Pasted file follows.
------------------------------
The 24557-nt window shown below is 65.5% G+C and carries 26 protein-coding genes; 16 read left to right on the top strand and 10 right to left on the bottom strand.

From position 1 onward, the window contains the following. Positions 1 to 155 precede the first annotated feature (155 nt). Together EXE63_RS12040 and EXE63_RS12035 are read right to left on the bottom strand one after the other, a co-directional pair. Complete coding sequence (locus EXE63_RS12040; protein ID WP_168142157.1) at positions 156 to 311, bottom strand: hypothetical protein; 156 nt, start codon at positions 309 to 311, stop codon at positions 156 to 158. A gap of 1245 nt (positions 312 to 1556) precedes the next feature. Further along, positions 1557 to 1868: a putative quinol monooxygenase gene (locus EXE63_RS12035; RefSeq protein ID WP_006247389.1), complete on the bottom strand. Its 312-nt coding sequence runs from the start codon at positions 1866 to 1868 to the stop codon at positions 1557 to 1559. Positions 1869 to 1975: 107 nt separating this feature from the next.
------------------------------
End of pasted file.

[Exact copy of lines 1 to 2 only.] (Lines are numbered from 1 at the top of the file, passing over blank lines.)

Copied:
The 24557-nt window shown below is 65.5% G+C and carries 26 protein-coding genes; 16 read left to right on the top strand and 10 right to left on the bottom strand.

From position 1 onward, the window contains the following. Positions 1 to 155 precede the first annotated feature (155 nt). Together EXE63_RS12040 and EXE63_RS12035 are read right to left on the bottom strand one after the other, a co-directional pair. Complete coding sequence (locus EXE63_RS12040; protein ID WP_168142157.1) at positions 156 to 311, bottom strand: hypothetical protein; 156 nt, start codon at positions 309 to 311, stop codon at positions 156 to 158. A gap of 1245 nt (positions 312 to 1556) precedes the next feature. Further along, positions 1557 to 1868: a putative quinol monooxygenase gene (locus EXE63_RS12035; RefSeq protein ID WP_006247389.1), complete on the bottom strand. Its 312-nt coding sequence runs from the start codon at positions 1866 to 1868 to the stop codon at positions 1557 to 1559. Positions 1869 to 1975: 107 nt separating this feature from the next.